We’ve all heard that if we just think positively everything will be better.
We have journals and lists that we create every night or morning of how we’re blessed.
Then there’s the mantra, “Change your thoughts, change your life.”
And sometimes when I see these things I get a little ragey because it isn’t always that easy. It’s hard to always think positively when your dog has just died or you’re in a war zone or your being hurt.
We’re all allowed to be a little ragey sometimes or sad or gleeful or even covetous. That’s because we’re human, but it’s also because of something even more important that we all need to remember.
WE ARE NOT OUR THOUGHTS.
We can think, “I am Jesus” all day long but that doesn’t make us Jesus. We can think, “I am Beyonce” or “I am the president.” But it doesn’t make us so.
What makes us who we are?
The things we do.
I have a friend who does one act of kindness after another, who cares passionately about the people she loves. But people can annoy her sometimes. Injustices REALLY annoy her.
And after she has a judgement-free rant, she’ll say, “I’m so awful. I know! I know!”
But that’s the thing.
She’s not awful. She’s amazing. She’s one of the best people I know. And that’s because who she is isn’t just about her thoughts. Who she is stems from her actions, her choices, her decisions.
When she needs to persist or overcome, she doesn’t give in to her thoughts of doubt, her insecurities, or even her anger. She acts. She makes a difference.
How cool is that?
Yes, it’s important and super healthy to have a positive outlook. But it’s not always possible, and when you don’t achieve that? It doesn’t make you bad. If you think you’re bad, then you’re just going to end up in another negative thought spiral.
You’re too awesome for that.
And you can’t sit around waiting to be happy, hoping that this will be the day where you aren’t in pain, or someone isn’t a troll, or the basement doesn’t flood. You have to make the choice to be happy and take the actions that help you feel that if that’s what you want to feel.
You can think about changing all the time, but actual change come from doing the work, the actions, making the choices and going for it.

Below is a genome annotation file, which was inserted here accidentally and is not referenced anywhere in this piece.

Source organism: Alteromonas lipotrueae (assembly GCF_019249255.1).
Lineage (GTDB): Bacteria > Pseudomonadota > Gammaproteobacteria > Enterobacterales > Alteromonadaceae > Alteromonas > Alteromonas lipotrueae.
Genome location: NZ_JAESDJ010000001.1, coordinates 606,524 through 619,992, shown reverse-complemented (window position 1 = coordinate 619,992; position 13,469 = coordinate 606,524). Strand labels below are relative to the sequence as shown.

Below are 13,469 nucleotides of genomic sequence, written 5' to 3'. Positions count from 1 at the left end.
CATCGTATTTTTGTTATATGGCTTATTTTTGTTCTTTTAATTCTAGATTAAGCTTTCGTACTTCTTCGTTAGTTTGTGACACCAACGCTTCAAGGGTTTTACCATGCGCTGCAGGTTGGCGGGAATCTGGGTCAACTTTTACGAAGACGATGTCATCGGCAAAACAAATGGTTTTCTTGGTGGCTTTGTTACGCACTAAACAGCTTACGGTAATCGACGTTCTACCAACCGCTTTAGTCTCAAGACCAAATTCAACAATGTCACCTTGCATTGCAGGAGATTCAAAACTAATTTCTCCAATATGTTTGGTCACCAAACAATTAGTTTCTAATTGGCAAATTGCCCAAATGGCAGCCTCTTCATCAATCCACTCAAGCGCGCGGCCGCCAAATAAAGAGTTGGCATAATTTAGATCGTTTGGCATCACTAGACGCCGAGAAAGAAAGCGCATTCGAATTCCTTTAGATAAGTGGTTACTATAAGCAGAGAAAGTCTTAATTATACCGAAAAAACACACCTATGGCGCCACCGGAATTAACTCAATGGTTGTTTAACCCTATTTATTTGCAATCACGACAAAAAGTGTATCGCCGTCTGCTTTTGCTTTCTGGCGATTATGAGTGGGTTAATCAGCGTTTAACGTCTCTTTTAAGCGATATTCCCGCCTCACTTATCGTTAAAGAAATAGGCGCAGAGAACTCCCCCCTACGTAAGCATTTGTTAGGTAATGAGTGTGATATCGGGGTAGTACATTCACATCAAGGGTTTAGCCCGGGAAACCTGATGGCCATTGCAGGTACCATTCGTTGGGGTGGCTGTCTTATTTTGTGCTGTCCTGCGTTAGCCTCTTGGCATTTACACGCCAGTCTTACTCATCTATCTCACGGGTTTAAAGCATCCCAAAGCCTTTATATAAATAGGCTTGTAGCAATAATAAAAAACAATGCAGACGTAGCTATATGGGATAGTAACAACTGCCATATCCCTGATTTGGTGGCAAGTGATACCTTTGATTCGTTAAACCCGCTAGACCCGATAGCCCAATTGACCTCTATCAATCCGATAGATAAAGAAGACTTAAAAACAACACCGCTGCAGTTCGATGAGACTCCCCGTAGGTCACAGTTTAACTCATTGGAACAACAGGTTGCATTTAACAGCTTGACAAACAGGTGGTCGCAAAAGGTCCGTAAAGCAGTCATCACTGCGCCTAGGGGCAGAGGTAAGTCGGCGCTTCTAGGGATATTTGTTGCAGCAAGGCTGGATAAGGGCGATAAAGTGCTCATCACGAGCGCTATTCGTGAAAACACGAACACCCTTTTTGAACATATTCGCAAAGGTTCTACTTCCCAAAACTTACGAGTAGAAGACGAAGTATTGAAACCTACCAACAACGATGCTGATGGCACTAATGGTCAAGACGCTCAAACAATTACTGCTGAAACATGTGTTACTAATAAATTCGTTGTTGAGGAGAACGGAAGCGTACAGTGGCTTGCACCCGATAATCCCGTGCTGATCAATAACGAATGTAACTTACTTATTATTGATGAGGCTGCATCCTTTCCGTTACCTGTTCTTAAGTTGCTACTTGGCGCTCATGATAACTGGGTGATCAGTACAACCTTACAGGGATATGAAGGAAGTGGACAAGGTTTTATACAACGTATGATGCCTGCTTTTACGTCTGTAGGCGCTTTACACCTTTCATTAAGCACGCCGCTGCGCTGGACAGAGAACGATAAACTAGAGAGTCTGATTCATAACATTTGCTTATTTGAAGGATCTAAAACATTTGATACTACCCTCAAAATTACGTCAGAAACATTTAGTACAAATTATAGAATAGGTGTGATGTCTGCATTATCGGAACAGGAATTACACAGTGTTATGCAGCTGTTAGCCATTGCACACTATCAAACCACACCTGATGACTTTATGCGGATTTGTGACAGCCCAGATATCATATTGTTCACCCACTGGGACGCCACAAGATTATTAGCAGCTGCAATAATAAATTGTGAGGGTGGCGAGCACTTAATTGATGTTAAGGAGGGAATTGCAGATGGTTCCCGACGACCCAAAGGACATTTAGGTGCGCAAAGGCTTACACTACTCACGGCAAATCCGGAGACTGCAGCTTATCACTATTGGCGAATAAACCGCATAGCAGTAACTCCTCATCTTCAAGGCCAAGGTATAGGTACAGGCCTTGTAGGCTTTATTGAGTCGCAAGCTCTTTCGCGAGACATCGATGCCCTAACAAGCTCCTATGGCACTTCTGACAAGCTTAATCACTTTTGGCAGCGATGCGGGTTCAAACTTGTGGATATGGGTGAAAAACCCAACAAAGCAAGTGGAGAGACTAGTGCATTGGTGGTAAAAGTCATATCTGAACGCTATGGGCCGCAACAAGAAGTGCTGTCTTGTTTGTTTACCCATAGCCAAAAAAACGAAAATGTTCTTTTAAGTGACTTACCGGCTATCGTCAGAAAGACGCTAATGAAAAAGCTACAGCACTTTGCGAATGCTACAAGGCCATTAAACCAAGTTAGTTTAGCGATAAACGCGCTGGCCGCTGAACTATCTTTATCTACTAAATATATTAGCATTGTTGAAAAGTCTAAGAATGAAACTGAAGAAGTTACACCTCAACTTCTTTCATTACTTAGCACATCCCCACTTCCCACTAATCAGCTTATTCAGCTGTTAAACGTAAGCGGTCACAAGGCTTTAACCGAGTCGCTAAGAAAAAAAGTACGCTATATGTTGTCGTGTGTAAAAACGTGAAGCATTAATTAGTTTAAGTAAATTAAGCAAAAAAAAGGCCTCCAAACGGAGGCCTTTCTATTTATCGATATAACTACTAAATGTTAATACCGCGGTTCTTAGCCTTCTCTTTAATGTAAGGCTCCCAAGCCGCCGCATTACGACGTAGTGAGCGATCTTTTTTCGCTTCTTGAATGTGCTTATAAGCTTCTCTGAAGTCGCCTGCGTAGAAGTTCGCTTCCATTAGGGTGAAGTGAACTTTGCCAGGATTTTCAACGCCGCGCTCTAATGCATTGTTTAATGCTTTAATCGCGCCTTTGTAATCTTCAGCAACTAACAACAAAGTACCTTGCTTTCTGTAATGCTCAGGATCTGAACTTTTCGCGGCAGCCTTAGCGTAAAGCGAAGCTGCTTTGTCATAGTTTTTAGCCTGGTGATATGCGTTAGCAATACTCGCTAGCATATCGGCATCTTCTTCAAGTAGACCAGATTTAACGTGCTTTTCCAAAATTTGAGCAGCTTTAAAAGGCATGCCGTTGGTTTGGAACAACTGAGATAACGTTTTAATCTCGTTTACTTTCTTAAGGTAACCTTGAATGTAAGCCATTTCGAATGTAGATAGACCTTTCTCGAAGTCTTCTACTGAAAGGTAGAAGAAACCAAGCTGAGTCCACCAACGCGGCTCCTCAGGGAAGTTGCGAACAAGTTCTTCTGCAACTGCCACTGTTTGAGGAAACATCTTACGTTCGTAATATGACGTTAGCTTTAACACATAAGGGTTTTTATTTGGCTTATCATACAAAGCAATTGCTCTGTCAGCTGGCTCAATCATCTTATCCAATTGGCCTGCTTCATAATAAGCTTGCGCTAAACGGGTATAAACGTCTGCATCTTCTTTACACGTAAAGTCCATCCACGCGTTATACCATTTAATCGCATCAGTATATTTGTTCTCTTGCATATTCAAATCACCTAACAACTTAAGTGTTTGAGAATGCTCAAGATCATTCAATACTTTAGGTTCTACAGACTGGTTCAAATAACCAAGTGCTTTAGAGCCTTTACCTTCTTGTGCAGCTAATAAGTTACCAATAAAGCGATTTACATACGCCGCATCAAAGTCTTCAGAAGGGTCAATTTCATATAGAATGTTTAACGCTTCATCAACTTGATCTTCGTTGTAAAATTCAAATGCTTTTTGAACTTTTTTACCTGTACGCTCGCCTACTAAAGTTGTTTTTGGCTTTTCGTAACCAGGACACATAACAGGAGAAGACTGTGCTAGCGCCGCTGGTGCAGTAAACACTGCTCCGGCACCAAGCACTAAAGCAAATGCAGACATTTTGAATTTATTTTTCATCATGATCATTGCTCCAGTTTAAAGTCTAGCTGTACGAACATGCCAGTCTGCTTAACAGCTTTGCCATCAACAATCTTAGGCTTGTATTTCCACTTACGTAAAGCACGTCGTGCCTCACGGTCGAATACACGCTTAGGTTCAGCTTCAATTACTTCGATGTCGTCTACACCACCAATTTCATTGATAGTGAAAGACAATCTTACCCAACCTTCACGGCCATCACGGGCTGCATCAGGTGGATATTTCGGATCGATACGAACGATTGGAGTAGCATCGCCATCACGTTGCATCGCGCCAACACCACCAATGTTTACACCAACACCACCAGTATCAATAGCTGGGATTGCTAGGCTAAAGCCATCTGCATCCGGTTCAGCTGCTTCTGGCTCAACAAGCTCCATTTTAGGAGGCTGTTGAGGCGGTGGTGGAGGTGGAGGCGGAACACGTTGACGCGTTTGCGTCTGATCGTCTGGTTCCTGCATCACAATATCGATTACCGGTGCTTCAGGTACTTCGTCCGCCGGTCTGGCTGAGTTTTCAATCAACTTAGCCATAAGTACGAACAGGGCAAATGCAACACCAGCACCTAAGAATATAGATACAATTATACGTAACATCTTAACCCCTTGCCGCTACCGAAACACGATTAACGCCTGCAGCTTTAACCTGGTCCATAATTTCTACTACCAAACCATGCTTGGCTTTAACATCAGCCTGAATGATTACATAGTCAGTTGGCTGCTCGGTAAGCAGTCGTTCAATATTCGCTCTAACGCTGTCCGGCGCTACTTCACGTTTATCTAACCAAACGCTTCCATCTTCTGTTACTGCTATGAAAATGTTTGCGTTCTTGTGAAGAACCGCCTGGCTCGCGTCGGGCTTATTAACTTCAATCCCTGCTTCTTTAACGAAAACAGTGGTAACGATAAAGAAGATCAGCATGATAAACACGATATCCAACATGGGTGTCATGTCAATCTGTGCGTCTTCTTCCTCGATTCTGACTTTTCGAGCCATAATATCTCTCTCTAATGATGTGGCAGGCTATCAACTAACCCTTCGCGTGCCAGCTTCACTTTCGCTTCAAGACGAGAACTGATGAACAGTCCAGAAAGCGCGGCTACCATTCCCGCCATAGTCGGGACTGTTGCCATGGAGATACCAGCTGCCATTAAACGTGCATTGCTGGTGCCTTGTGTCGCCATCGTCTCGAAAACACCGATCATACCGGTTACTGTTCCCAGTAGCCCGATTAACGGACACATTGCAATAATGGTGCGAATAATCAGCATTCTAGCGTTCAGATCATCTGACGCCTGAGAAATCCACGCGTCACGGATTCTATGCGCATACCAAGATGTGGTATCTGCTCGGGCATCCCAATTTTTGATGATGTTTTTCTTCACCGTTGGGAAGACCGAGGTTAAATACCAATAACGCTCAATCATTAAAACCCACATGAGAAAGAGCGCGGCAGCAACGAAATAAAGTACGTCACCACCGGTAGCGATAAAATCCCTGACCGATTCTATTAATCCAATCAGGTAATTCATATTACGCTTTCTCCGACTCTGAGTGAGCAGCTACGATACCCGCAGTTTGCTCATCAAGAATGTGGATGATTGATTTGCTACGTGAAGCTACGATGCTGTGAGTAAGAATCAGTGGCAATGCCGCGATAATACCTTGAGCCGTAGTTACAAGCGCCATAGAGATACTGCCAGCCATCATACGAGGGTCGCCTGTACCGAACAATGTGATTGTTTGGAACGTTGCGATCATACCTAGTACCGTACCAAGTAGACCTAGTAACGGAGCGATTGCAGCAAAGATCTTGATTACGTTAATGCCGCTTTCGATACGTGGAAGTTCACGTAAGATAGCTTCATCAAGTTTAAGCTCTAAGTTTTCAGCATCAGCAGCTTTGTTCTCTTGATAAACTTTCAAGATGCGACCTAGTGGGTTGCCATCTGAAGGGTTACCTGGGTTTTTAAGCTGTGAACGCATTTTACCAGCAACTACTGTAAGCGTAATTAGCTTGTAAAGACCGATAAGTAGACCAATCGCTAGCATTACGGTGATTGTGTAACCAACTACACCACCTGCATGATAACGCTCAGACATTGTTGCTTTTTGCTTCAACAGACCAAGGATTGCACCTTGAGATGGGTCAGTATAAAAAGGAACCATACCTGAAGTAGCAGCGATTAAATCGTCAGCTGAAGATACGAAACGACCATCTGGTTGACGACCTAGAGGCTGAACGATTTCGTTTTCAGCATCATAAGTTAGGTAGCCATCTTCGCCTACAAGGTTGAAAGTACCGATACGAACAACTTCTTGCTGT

You can do that.
So, how do you do that?
Acting/doing/participating in something takes you away from negative thoughts and thrusts you into the action, gives you focus. People in Asia and Europe have talked about the flow state for a long time. People in sports tend to call it being in the zone.
But it’s a place, and damn it’s beautiful.
To get there though, you have to do the action. That might be running, writing, painting, climbing, figuring out a theorem, creating a blog post, but it happens because you are doing an action. Do the things.
PUT YOUR THOUGHTS IN THEIR PLACE
Really. This isn’t new either, but it works. When you feel that negative thought spiral coming on, call it out. Say, “Yo. Negative thought. Just because I forgot to close the bedroom door before we made the sex and forgot my avo and Aunt Rose Marie were coming over does not mean ‘I am so stupid.’ It just means I was so in the moment that I forgot to close the door.”
You’ve got to try to see those negative thoughts for the bullies they are and sometimes all they need to chill out is just to be noticed.
I have wicked social anxiety. It’s like a weird kind of stage fright. And the only way for me to battle it is to just act right through it. So I get in the car and drive to the party and tell my negative thoughts that nothing horrifying will happen and my actions won’t make people go to jail. I go to the board meeting. I do the live podcast. I buckle up and stare down the negative thoughts and once I’m doing the actions? It helps tamp down the anxiety. But if I hesitate? That fear builds up and up, gaining so much power that it’s a vicious battle to tamp it back down.
And I love people. I love the joy of public speaking. I love moving people and inspiring them in person, right? So, it’s almost like my fright is excitement gone terribly wrong. It’s almost like a part of me thinks, “Who am I to get to do this? To be this happy? To have people listen to me?”
For a kid with a speech defect (and now an adult with one), that’s a pretty amazing thing. Middle-school Carrie would have never imagined it.
Pay Attention To The World Like A Tourist or a Poet Would
I know! I know! Poets and tourists don’t seem to go together, but they both search for experiences and explore their worlds.
A Roman emperior, Marcus Aurelius, would detail the world like the best of writers or artists. Ordinary things became extraordinary under his pen.
Noticing things is an action. Seeing things is a gift. Empathy and understanding can be byproducts of observation. Be present. Don’t overlook the ordinary. You’ve got this.
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